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In Re: Dhuronidhur Ghose - Court Judgment

LegalCrystal Citation
SubjectCriminal
CourtKolkata
Decided On
Judge
Reported in(1890)ILR17Cal299
AppellantIn Re: Dhuronidhur Ghose
Excerpt:
kidnapping - penal code, section 361--takiug by father of minor wife from her husband--guardianship of wife--summons--practice. - .....complaint that his wife, a minor under sixteen years of age, had been kidnapped from his lawful guardianship by her own father, the allegation being that the wife was taken from her husband's house while he was asleep by her father, and had been removed to rungpore.2. the magistrate refused to issue a process. in his letter to this court, in showing cause against the rule, he says that there is no criminality in the act of a father taking away his own daughter, and that during his long course of experience as a magistrate, he has refused many such applications.3. we think that the cause shown is not sufficient, inasmuch as the act of the father distinctly falls within the definition of section 361, penal code. he may have had no criminal intention in taking away his own.....
Judgment:
ORDER

Tottenham and Banerjee, JJ.

1. This is an application to direct the Presidency Magistrate of the Northern Division of Calcutta to issue a process upon the petitioner's complaint that his wife, a minor under sixteen years of age, had been kidnapped from his lawful guardianship by her own father, the allegation being that the wife was taken from her husband's house while he was asleep by her father, and had been removed to Rungpore.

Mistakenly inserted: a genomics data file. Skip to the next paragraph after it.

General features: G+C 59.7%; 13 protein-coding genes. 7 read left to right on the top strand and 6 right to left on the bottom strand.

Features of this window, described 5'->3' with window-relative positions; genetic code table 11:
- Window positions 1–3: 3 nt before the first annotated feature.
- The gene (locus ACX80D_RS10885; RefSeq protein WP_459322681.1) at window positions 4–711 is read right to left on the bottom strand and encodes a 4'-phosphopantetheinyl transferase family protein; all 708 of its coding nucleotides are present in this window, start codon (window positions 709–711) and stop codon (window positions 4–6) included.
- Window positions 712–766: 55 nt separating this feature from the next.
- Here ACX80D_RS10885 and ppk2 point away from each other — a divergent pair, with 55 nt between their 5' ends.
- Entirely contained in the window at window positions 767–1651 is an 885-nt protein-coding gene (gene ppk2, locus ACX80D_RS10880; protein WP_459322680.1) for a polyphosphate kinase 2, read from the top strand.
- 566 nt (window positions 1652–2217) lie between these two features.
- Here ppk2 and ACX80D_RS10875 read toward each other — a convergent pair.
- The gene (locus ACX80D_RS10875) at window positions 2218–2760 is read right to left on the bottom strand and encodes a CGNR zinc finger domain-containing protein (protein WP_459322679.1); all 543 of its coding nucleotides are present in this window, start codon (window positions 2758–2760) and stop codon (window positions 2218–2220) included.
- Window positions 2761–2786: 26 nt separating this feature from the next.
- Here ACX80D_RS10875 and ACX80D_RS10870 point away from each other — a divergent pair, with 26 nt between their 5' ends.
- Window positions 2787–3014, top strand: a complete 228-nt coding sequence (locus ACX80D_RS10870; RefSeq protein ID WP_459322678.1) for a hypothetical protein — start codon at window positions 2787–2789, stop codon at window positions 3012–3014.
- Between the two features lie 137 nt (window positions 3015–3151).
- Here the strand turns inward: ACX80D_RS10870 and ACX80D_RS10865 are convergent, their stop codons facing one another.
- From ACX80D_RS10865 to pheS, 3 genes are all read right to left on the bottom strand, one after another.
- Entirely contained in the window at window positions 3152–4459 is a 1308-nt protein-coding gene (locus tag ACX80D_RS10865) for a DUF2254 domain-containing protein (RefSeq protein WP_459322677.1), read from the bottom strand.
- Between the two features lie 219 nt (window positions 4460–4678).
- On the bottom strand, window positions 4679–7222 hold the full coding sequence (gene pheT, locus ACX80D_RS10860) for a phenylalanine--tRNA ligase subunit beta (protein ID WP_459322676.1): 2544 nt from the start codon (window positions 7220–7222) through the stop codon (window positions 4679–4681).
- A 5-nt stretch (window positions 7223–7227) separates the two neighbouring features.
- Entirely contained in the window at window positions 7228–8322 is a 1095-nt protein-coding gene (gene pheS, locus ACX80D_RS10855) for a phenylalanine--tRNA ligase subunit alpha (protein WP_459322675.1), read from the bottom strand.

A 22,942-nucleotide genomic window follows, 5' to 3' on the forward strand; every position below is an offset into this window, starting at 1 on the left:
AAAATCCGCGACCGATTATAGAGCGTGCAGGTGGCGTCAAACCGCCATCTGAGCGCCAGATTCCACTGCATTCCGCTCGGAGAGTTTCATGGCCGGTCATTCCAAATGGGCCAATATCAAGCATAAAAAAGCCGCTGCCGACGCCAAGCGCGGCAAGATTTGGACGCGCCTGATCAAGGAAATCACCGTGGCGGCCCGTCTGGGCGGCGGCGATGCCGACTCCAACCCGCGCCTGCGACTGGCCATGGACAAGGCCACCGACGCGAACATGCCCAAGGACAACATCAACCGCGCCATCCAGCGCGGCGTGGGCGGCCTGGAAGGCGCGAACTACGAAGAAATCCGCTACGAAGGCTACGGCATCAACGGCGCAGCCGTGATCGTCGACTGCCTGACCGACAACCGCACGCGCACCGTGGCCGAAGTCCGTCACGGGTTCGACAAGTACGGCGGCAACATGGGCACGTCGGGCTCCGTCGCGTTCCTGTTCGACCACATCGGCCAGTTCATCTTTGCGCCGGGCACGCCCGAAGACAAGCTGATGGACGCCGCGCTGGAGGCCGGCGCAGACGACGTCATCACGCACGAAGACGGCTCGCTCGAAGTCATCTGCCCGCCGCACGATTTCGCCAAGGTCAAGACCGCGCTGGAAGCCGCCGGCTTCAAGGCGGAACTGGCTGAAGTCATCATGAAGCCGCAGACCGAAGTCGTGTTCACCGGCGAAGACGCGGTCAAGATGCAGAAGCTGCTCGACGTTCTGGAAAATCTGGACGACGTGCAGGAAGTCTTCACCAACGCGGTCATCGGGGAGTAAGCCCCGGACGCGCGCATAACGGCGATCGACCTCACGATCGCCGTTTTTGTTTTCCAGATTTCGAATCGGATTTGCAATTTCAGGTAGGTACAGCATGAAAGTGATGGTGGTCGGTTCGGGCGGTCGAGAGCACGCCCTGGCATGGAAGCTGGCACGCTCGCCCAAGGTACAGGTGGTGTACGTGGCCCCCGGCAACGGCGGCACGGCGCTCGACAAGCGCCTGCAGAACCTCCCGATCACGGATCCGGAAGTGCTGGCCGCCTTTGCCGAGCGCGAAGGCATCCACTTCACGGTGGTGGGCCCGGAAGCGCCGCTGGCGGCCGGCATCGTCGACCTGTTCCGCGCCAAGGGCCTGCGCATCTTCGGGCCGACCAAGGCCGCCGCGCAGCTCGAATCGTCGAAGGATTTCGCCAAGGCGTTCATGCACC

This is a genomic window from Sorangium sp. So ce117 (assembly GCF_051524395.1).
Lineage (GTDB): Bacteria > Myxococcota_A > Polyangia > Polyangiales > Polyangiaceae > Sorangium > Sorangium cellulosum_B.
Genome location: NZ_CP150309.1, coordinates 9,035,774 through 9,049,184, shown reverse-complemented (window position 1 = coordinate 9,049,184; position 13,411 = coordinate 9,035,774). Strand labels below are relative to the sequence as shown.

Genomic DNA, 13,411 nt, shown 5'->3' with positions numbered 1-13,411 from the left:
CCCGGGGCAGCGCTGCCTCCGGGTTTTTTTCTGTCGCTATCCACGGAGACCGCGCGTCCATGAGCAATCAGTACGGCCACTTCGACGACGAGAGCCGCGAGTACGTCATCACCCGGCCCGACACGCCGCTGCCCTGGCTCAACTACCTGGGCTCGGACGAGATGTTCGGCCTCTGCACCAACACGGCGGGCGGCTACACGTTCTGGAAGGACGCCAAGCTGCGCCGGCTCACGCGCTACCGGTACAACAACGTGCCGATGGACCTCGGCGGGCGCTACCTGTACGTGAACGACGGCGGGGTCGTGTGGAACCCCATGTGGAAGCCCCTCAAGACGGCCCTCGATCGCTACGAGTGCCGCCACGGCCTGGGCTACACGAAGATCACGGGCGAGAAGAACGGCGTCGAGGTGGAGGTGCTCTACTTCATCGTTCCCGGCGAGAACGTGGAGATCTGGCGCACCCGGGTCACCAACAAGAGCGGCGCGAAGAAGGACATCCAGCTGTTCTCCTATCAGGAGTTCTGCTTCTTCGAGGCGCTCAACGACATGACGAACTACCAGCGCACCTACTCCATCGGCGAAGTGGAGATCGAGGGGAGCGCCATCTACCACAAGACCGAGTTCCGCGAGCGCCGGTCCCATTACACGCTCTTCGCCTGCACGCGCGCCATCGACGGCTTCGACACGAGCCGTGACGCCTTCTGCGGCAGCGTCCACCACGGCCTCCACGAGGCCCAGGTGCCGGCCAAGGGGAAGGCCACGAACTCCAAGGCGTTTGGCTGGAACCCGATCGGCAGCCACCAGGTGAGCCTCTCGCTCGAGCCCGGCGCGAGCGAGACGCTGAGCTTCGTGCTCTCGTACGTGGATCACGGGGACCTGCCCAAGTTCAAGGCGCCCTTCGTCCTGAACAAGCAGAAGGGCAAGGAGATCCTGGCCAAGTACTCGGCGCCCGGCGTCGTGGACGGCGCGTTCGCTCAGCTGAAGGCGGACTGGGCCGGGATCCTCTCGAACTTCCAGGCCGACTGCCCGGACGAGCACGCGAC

2. The Magistrate refused to issue a process. In his letter to this Court, in showing cause against the rule, he says that there is no criminality in the act of a father taking away his own daughter, and that during his long course of experience as a Magistrate, he has refused many such applications.

3. We think that the cause shown is not sufficient, inasmuch as the act of the father distinctly falls within the definition of Section 361, Penal Code. He may have had no criminal intention in taking away his own daughter, but the law provides, and the fact is undeniable, that the husband of a Hindu girl of the age of fifteen is her lawful guardian, and taking her away from him without his consent amounts, according to the definition given above, to kidnapping from lawful guardianship. We think, therefore, that the Magistrate must proceed according to law, and, if he believes the complaint, he is bound to issue a process.


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